Luis Jimenez - Lagartos
American, 1940 - 2006
Lagartos, 1994
Lithograph, 39 x 55 inches
Edition 22/50
Landfall Press

Alumni Gift

Luis Jimenez is primarily known for his large-scale fiberglass sculptures that celebrate the lives of working class Hispanics. Jimenez designed his fiberglass sculptures by making dozens of sketches, finished working drawings, and full-scale clay models. The son of an illegal Mexican immigrant, Jimenez worked in his father's neon sign shop, where he learned the use bold color and fluid design.

In addition to numerous public commissions, Jimenez's work is included in the collections of the New Mexico Museum of Art, El Paso Museum of Art, and the Smithsonian American Art Museum. In June 2006, Jimenez died from injuries sustained in his studio when part of a monumental sculpture he was creating for the Denver International Airport fell on him.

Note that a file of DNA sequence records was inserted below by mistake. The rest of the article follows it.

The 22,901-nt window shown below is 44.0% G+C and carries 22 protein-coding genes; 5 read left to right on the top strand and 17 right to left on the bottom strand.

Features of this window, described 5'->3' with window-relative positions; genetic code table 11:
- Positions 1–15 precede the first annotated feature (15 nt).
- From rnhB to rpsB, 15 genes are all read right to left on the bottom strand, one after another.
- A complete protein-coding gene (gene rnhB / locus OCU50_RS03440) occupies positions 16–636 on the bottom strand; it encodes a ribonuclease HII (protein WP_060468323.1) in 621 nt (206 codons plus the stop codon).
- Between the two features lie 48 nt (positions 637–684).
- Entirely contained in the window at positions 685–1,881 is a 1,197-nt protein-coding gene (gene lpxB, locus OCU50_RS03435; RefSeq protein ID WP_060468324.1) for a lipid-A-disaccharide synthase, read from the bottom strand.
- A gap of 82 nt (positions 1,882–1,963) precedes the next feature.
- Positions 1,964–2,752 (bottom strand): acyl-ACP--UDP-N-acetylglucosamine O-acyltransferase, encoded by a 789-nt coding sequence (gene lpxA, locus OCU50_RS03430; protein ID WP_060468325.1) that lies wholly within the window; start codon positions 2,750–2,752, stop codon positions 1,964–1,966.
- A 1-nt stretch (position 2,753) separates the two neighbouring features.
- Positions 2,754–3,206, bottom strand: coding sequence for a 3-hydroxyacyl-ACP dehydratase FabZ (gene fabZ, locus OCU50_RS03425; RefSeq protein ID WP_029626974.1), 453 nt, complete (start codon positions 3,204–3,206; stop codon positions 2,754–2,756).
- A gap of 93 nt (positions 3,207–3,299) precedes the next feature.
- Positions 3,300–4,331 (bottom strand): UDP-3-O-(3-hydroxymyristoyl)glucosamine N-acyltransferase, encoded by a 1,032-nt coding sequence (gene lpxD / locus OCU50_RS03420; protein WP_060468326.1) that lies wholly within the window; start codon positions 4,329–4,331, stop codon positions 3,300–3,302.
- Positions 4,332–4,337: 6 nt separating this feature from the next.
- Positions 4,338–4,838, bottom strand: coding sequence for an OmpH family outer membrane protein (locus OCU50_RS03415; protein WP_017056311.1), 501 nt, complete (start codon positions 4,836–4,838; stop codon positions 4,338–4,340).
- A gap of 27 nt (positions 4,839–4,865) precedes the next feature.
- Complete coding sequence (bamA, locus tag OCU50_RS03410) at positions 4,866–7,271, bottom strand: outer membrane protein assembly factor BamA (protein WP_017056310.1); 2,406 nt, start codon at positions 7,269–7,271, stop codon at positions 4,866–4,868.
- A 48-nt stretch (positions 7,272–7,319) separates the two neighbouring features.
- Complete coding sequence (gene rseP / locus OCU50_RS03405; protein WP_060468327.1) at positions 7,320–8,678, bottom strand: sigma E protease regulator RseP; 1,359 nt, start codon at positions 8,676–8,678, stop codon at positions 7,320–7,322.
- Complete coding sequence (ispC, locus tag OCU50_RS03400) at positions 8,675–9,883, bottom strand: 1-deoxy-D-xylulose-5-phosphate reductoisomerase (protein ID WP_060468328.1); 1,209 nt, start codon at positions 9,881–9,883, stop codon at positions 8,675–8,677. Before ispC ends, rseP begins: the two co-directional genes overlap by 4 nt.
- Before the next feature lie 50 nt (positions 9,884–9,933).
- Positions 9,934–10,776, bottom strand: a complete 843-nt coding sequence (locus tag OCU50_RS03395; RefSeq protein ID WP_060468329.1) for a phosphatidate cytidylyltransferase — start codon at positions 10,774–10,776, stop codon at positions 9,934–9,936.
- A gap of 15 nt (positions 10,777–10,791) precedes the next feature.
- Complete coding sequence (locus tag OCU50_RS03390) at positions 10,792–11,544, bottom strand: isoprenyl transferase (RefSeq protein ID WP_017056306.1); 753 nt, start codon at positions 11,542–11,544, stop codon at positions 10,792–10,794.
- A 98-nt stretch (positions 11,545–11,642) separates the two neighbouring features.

"I grew up in El Paso, Texas, which, as an original Mexican city, was built around a central plaza. The official name of the plaza was San Jacinto, but unofficially it was called Plaza de Los Lagartos or the Plaza of the Alligators. In the center of the plaza was a pond that was surrounded by old elms and ash trees. Someone had donated money to the city to put alligators in the pond. They were sluggish fellows who mostly lounged around in the sun.

Over the years, El Paso fell on hard times and the park deteriorated. They cut down the trees and shipped the alligators to the zoo. Then, as part of an urban renewal effort in the 1980s, the city approached me about making a piece of sculpture for the plaza. I said, 'Let's bring back the alligators' and decided to put them in a fountain the city had installed in the plaza. I wanted to give the alligators life and drama, so I entangled them and made them twist and turn like figures in a great Baroque sculpture from the 17th century."